33. Electric and Magnetic Forces on Particles SECTION26.1 Mass of a Neon Atom (cont.) Substitute q = 3.2×10−19 C, B = 0.050 T, r = 0.053 m, and V = 34 V = 3.3×10−26 kg

34. Electric and Magnetic Forces on Particles SECTION26.1 Mass of a Neon Atom (cont.) Divide the mass of neon by the mass of a proton to find the number of proton masses.

35. Electric and Magnetic Forces on Particles SECTION26.1 Mass of a Neon Atom (cont.) Step 3: Evaluate the Answer

36. Electric and Magnetic Forces on Particles SECTION26.1 Mass of a Neon Atom (cont.) Are the units correct? Mass should be measured in grams or kilograms. The number of protons should not be represented by any units. Is the magnitude realistic? Neon has two isotopes, with masses of approximately 20 and 22 proton masses.

37. Electric and Magnetic Forces on Particles SECTION26.1 Mass of a Neon Atom (cont.) The steps covered were: Step 1: Analyze and Sketch the Problem Draw the circular path of the ions. Label the radius. Draw and label the potential difference between the electrodes.

38. Electric and Magnetic Forces on Particles SECTION26.1 Mass of a Neon Atom (cont.) The steps covered were: Step 2: Solve for the Unknown Use the equation for the charge-to-mass ratio of an ion in a mass spectrometer. Divide the mass of neon by the mass of a proton to find the number of proton masses. Step 3: Evaluate the Answer

39. Electric and Magnetic Forces on Particles SECTION26.1 The Mass Spectrometer • The approximate spacing between marks on the film for an ionized chromium (Cr) sample is shown in the figure. • The four distinct red marks indicate that a naturally occurring sample of chromium is composed of four isotopes.

40. Electric and Magnetic Forces on Particles SECTION26.1 The Mass Spectrometer (cont.) • The width of the mark corresponds to the abundance of the isotope. • Note that the isotope with a mass number of 52 is the most abundant isotope, and that the sum of the percentages for the four isotopes equals 100 percent.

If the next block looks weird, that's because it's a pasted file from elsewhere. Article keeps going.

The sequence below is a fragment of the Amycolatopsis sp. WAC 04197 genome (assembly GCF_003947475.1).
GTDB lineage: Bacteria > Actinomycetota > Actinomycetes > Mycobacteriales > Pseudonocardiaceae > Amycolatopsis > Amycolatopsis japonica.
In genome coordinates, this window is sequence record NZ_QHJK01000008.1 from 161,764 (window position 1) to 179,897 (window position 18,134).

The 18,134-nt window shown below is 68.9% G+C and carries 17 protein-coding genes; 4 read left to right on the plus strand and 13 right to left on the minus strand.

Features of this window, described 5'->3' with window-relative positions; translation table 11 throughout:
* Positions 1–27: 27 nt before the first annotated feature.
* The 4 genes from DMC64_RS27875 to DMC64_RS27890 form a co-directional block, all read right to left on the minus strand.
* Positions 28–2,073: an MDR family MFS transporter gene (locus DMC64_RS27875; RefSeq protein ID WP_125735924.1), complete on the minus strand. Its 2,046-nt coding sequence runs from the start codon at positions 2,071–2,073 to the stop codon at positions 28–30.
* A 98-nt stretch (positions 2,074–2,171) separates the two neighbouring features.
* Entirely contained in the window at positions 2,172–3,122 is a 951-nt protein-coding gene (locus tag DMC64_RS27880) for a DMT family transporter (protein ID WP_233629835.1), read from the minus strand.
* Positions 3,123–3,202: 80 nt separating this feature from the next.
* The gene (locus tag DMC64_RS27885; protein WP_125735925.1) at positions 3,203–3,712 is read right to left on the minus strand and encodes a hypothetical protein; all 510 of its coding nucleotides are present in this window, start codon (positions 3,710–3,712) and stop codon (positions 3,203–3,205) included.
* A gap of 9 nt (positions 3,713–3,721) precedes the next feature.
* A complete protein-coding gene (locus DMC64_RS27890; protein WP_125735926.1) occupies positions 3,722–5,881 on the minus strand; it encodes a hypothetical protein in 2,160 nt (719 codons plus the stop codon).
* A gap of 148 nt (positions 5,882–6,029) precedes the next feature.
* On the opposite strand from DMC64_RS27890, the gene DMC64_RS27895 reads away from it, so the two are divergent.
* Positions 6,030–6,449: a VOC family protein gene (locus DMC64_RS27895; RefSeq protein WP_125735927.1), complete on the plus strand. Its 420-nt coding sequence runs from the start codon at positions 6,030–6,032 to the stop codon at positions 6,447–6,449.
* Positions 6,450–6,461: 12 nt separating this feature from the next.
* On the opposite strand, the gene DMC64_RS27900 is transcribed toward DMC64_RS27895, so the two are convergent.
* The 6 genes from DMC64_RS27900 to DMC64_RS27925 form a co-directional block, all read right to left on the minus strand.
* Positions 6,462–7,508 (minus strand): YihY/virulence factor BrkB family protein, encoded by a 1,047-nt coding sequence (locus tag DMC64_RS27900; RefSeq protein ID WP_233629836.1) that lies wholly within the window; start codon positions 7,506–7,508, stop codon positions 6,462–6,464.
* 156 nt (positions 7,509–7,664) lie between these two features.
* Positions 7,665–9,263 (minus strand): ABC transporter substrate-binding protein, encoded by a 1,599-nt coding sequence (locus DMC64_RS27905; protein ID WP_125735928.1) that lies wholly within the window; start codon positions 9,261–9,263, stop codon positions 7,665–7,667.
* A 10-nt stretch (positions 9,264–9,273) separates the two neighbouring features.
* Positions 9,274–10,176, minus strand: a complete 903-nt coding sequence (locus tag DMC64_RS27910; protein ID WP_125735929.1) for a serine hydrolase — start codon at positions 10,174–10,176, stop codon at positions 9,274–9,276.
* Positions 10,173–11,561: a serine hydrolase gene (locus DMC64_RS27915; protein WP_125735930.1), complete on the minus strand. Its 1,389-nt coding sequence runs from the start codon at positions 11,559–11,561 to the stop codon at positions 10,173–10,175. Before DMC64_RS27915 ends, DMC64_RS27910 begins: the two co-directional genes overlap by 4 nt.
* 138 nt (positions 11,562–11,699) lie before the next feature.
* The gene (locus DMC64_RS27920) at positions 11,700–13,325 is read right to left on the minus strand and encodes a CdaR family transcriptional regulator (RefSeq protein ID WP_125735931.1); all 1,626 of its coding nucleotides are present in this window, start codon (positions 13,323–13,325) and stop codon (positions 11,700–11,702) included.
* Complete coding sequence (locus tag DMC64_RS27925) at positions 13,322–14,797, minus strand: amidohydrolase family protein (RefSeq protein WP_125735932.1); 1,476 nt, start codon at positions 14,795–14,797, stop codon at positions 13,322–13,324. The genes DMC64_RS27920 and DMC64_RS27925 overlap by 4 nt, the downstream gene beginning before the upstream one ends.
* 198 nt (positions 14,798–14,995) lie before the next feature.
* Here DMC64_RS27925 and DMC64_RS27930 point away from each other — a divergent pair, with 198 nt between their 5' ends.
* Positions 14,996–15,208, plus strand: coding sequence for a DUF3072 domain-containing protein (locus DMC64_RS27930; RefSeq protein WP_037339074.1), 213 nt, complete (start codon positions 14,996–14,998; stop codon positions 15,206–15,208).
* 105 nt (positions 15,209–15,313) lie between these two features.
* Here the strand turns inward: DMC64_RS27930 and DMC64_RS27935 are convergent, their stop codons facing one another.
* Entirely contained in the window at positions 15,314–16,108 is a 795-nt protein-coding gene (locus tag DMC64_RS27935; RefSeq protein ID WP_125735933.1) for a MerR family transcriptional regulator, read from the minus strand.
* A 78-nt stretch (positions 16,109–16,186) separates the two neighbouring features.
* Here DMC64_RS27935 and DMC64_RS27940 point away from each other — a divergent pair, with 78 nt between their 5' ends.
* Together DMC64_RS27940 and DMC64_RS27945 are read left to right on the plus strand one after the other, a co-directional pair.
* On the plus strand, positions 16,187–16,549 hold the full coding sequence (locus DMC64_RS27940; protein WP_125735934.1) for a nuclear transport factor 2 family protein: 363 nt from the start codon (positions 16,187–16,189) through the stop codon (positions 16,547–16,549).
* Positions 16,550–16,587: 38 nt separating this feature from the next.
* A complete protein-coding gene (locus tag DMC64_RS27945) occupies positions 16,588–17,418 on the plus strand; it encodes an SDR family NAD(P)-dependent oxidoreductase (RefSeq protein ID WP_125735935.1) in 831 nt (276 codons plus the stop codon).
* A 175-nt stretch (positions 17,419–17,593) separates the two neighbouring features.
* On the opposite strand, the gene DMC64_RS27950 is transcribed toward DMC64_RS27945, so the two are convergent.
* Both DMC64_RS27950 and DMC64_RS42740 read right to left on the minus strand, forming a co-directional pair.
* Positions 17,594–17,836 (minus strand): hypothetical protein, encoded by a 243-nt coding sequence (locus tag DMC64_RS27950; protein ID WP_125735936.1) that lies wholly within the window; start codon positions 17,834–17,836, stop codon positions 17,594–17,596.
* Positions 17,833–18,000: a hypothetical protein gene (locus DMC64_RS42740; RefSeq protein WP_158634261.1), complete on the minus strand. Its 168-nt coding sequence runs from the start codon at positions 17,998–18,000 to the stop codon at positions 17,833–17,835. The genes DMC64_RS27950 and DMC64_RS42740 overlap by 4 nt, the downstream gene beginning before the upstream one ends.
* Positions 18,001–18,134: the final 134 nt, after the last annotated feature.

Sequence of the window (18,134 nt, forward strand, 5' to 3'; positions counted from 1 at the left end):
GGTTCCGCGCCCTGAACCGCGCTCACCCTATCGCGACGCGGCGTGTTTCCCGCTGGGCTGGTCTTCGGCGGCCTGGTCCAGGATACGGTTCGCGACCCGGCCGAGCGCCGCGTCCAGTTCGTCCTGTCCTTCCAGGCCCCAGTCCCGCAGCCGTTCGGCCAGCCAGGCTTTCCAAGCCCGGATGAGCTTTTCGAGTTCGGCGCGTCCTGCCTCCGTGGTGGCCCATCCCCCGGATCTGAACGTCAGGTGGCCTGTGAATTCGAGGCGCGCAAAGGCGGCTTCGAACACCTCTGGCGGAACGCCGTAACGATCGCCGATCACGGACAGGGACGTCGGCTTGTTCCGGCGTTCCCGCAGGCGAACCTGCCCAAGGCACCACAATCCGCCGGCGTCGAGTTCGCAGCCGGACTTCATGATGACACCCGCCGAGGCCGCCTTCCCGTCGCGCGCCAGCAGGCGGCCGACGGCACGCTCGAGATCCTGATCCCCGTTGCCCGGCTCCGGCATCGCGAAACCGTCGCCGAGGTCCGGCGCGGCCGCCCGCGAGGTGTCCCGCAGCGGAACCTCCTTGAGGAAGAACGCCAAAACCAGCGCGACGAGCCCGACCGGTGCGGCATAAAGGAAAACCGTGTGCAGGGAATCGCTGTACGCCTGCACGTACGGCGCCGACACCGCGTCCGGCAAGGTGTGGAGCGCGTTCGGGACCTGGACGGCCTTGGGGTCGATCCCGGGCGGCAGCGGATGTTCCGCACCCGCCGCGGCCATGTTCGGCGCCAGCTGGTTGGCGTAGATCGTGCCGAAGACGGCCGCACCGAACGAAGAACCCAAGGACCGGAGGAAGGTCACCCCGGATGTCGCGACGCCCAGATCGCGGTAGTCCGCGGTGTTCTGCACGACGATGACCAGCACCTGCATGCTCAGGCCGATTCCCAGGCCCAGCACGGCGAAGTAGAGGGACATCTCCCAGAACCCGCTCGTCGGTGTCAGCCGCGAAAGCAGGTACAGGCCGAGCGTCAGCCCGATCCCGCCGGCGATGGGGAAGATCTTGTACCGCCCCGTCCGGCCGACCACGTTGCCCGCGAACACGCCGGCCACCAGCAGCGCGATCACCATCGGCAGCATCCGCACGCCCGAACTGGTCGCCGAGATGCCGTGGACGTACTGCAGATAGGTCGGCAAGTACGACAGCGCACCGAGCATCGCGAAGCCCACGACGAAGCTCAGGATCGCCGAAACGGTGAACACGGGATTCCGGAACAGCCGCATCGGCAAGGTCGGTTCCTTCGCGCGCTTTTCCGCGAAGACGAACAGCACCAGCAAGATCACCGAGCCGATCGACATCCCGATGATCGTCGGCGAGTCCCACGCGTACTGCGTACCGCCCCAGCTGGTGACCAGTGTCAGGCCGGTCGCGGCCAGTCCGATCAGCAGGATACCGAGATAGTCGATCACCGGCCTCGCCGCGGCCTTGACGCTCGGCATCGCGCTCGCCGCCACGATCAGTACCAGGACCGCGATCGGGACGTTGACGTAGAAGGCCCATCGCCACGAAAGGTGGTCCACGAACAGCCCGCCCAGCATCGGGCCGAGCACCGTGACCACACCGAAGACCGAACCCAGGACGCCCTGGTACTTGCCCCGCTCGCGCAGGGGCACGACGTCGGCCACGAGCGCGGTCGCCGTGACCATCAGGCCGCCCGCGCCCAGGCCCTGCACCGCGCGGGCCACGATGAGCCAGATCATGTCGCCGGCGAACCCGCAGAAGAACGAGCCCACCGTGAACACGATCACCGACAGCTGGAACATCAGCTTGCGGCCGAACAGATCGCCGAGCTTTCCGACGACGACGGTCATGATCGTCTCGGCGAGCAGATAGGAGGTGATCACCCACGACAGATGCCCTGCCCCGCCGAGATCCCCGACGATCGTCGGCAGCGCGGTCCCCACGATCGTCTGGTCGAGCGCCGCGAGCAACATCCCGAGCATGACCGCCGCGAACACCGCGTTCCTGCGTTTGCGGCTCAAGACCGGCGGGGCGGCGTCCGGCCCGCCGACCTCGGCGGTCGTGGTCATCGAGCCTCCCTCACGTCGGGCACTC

41. Electric and Magnetic Forces on Particles SECTION26.1 The Mass Spectrometer (cont.) • As you may recall from chemistry, the mass of each element listed in the periodic table is actually a weighted average of the masses of all of the stable isotopes of that element. • Note that all of the chromium ions that hit the film have the same charge. Their charge depends on how many electrons were removed from the neutral chromium atoms used as the ion source. • Recall that the ions are formed when accelerated electrons are used to knock electrons off neutral atoms.

42. Electric and Magnetic Forces on Particles SECTION26.1 The Mass Spectrometer (cont.) • After the first electron is removed, producing a singly ionized (1+) atom, more energy is required to remove the second electron and produce a double ionized (2+) atom. • This additional energy can be provided by electrons that undergo a greater acceleration because they are subjected to a greater electric field. Thus, higher-energy accelerated electrons can produce both singly and doubly charged ions. • In this way, the operator of the mass spectrometer can choose the charge on the ion to be studied.